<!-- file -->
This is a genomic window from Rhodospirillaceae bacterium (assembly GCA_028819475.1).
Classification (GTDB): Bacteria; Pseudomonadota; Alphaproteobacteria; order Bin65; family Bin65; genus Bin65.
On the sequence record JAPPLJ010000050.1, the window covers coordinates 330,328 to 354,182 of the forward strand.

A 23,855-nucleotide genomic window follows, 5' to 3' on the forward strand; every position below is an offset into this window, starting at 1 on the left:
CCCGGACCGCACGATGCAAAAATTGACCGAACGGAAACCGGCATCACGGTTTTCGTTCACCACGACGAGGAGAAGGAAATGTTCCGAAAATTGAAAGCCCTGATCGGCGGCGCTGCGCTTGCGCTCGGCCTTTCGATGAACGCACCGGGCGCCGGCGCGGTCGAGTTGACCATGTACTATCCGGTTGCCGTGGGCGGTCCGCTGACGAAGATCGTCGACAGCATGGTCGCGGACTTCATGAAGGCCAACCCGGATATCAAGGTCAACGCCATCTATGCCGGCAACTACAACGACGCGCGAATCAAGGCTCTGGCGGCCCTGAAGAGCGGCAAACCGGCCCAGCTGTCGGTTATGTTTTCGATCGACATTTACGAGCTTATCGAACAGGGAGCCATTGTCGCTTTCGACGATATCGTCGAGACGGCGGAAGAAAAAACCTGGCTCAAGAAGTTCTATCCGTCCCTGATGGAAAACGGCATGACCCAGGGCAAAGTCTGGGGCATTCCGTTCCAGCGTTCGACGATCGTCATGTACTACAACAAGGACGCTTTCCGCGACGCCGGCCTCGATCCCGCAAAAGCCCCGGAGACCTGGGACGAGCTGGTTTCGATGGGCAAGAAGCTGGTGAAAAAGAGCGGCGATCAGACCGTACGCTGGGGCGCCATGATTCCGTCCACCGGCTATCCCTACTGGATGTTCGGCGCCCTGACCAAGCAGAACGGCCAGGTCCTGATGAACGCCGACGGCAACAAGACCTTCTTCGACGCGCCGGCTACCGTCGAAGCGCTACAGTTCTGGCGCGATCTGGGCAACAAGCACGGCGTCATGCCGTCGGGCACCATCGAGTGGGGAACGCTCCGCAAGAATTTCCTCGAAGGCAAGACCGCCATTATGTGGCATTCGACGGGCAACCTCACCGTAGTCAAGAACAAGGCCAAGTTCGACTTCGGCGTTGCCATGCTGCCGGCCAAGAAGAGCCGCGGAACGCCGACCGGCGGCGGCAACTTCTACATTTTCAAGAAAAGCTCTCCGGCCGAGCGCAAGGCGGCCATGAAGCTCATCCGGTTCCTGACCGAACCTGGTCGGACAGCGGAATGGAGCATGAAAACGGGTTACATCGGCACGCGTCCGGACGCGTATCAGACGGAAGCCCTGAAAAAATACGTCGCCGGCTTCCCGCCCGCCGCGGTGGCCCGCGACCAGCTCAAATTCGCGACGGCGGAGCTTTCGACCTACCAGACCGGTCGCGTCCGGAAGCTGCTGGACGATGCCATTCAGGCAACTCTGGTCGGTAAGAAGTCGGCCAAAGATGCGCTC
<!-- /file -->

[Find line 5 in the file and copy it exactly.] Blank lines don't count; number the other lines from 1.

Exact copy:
CCCGGACCGCACGATGCAAAAATTGACCGAACGGAAACCGGCATCACGGTTTTCGTTCACCACGACGAGGAGAAGGAAATGTTCCGAAAATTGAAAGCCCTGATCGGCGGCGCTGCGCTTGCGCTCGGCCTTTCGATGAACGCACCGGGCGCCGGCGCGGTCGAGTTGACCATGTACTATCCGGTTGCCGTGGGCGGTCCGCTGACGAAGATCGTCGACAGCATGGTCGCGGACTTCATGAAGGCCAACCCGGATATCAAGGTCAACGCCATCTATGCCGGCAACTACAACGACGCGCGAATCAAGGCTCTGGCGGCCCTGAAGAGCGGCAAACCGGCCCAGCTGTCGGTTATGTTTTCGATCGACATTTACGAGCTTATCGAACAGGGAGCCATTGTCGCTTTCGACGATATCGTCGAGACGGCGGAAGAAAAAACCTGGCTCAAGAAGTTCTATCCGTCCCTGATGGAAAACGGCATGACCCAGGGCAAAGTCTGGGGCATTCCGTTCCAGCGTTCGACGATCGTCATGTACTACAACAAGGACGCTTTCCGCGACGCCGGCCTCGATCCCGCAAAAGCCCCGGAGACCTGGGACGAGCTGGTTTCGATGGGCAAGAAGCTGGTGAAAAAGAGCGGCGATCAGACCGTACGCTGGGGCGCCATGATTCCGTCCACCGGCTATCCCTACTGGATGTTCGGCGCCCTGACCAAGCAGAACGGCCAGGTCCTGATGAACGCCGACGGCAACAAGACCTTCTTCGACGCGCCGGCTACCGTCGAAGCGCTACAGTTCTGGCGCGATCTGGGCAACAAGCACGGCGTCATGCCGTCGGGCACCATCGAGTGGGGAACGCTCCGCAAGAATTTCCTCGAAGGCAAGACCGCCATTATGTGGCATTCGACGGGCAACCTCACCGTAGTCAAGAACAAGGCCAAGTTCGACTTCGGCGTTGCCATGCTGCCGGCCAAGAAGAGCCGCGGAACGCCGACCGGCGGCGGCAACTTCTACATTTTCAAGAAAAGCTCTCCGGCCGAGCGCAAGGCGGCCATGAAGCTCATCCGGTTCCTGACCGAACCTGGTCGGACAGCGGAATGGAGCATGAAAACGGGTTACATCGGCACGCGTCCGGACGCGTATCAGACGGAAGCCCTGAAAAAATACGTCGCCGGCTTCCCGCCCGCCGCGGTGGCCCGCGACCAGCTCAAATTCGCGACGGCGGAGCTTTCGACCTACCAGACCGGTCGCGTCCGGAAGCTGCTGGACGATGCCATTCAGGCAACTCTGGTCGGTAAGAAGTCGGCCAAAGATGCGCTC